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Proportion of disadvantaged university students stalls

New figures show that the same percentage of new UK entrants in 2018/19 from low participation backgrounds was the same as the year before.

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University graduates

The proportion of disadvantaged young people going to university has failed to increase, despite a continuing push to boost numbers.

New figures show that, of young people starting university in 2018/19, just over one in 10 were from areas of the UK where few youngsters go into higher education – the same proportion as the year before.

The data, published by the Higher Education Statistics Agency (Hesa), shows wide variation between institutions – at some universities more than a quarter of students were from these areas, while at others the proportion was less than 5%.

Universities are under increasing pressure to improve access to higher education for different groups of students – including those from disadvantaged backgrounds.

The latest statistics show that, in 2018/19, of all UK university entrants, aged under 21, starting their first, full-time undergraduate degree, 11.4% were from “low participation neighbourhoods” – the places with the fewest youngsters going into higher education.

This is the same proportion as in 2017/18, and up 0.2 percentage points from 11.2% in 2016/17.

A breakdown by country shows that in England in 2018/19 the figure was 11.4%, up from 11.3% the year before, in Wales it remained static at 13.1%, and in Northern Ireland it fell 0.1 percentage points to 9.8%.

Data for Scotland was not available.

An analysis by university and college shows that at 161 institutions for which there are figures, at almost one in five (19%) – 31 in total – less than 5% of entrants in 2018/19 were from low participation neighbourhoods.

Of these 31, seven were Russell Group universities. They are Warwick (4.9%), Cambridge (4.2%), Imperial College of Science, Technology and Medicine (4%), University College London (3.7%), Oxford (3.7%), King’s College London (3.7%) and Queen Mary, University of London (3.6%).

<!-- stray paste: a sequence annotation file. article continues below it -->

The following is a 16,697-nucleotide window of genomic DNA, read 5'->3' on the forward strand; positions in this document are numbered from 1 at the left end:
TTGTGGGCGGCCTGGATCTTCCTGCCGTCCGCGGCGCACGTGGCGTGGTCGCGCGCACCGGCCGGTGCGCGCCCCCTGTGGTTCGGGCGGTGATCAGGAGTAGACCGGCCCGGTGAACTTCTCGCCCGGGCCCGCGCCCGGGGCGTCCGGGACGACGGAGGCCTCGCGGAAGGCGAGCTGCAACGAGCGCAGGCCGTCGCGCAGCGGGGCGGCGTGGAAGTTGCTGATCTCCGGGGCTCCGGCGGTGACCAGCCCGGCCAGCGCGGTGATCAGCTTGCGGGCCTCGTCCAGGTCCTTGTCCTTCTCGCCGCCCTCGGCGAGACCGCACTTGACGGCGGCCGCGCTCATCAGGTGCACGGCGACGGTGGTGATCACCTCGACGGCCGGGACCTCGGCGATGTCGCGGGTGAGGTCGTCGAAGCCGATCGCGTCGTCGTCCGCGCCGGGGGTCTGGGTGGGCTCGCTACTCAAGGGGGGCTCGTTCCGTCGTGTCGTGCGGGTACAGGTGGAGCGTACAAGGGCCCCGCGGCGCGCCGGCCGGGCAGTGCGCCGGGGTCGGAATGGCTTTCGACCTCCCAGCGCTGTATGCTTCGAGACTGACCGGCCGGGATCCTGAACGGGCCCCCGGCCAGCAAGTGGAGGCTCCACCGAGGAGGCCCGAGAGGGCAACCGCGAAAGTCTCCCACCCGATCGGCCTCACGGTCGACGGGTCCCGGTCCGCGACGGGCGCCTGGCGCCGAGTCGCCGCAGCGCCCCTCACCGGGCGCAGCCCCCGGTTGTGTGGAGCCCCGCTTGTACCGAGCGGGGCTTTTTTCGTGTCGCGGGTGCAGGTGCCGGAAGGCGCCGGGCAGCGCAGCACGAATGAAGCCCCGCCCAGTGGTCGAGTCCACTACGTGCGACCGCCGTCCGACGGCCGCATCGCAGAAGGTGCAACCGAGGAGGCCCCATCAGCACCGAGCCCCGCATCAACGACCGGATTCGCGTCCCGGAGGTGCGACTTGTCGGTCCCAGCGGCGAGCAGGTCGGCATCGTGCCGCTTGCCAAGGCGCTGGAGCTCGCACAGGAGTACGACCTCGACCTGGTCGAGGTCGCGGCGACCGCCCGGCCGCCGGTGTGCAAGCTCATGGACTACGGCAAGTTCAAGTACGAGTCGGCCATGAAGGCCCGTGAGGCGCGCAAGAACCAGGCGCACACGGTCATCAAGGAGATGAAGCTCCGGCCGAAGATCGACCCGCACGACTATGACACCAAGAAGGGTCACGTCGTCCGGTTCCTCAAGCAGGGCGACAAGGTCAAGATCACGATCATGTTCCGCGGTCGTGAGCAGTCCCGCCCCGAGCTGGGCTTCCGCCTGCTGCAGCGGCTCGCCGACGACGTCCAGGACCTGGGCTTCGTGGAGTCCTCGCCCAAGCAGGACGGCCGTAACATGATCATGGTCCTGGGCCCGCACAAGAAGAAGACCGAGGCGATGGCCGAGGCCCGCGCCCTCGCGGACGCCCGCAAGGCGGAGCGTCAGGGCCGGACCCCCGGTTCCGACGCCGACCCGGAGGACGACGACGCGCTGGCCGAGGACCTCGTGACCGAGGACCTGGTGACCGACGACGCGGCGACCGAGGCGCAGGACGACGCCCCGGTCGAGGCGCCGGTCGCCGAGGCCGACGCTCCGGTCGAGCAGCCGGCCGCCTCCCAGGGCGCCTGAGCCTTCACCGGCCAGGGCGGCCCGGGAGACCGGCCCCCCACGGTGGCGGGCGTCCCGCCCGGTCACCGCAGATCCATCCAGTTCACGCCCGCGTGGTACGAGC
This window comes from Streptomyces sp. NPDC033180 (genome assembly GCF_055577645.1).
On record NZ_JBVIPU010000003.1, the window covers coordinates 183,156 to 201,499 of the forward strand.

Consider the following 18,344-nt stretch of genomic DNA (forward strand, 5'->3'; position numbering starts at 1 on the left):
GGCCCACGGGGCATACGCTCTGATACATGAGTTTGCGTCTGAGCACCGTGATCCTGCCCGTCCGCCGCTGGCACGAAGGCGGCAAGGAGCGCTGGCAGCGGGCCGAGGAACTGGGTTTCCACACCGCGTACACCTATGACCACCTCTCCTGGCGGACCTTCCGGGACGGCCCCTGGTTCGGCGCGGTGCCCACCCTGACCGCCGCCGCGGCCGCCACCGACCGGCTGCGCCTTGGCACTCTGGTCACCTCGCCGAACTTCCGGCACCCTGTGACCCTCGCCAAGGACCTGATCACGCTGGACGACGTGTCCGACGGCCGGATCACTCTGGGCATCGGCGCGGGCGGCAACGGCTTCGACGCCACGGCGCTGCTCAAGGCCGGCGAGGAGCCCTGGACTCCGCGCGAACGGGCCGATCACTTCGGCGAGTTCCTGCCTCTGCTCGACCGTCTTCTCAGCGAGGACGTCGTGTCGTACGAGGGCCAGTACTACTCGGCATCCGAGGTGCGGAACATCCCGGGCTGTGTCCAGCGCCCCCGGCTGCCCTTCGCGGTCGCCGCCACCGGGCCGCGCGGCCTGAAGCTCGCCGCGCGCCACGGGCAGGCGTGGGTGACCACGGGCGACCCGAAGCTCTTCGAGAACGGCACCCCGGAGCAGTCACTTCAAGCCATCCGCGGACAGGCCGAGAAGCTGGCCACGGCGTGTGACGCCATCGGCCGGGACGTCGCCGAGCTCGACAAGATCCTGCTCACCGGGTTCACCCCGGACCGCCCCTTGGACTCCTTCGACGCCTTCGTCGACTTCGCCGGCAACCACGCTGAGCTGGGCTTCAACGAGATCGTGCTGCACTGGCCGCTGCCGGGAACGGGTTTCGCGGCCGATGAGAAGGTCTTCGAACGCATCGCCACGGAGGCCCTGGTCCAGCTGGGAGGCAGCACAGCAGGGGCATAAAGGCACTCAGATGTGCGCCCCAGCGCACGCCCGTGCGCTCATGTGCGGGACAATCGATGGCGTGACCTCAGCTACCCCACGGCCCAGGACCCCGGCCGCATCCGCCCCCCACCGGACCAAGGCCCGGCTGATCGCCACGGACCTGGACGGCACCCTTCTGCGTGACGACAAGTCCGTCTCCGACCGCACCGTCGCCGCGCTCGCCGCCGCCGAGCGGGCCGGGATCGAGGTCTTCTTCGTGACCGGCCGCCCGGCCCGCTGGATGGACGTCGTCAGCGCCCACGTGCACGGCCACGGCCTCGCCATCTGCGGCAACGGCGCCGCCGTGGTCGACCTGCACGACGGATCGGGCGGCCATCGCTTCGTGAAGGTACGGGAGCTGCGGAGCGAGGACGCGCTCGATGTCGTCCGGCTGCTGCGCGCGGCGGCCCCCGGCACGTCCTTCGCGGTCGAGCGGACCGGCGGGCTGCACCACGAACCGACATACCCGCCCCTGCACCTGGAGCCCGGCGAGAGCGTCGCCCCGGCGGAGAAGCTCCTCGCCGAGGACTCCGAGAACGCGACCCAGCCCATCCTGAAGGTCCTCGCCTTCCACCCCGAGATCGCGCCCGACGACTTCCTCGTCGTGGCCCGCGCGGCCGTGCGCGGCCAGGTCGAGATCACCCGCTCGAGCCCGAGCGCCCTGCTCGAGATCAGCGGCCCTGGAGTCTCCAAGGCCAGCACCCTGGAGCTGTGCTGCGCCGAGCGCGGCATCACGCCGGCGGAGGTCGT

There were three institutions on 0% – all smaller, specialist colleges.

Excluding these, the Royal College of Music had the lowest proportion at 1.7%, and of the large, mainstream universities, City, University of London was listed as having the smallest percentage at 2.4%.

A spokesman for City, University of London said: “Hesa data shows that more than 65% of City’s undergraduate student cohort are from backgrounds that are under-represented in higher education.

“More than 90% of young full-time entrants to City are from state schools or colleges and 43% of are the first in their family to enter higher education.”

The spokesman added: “The majority of UK undergraduate students who attend City, University of London are from London and its surrounding areas.

“The Hesa data around low participation areas uses POLAR4 data which is not granulated enough to show the complex picture of relative wealth and deprivation in a densely populated metropolitan area such as London.

“There are only 13 wards out of 600 within London that fall into quintile 1 for POLAR4, which represents the most acute low participation neighbourhoods.”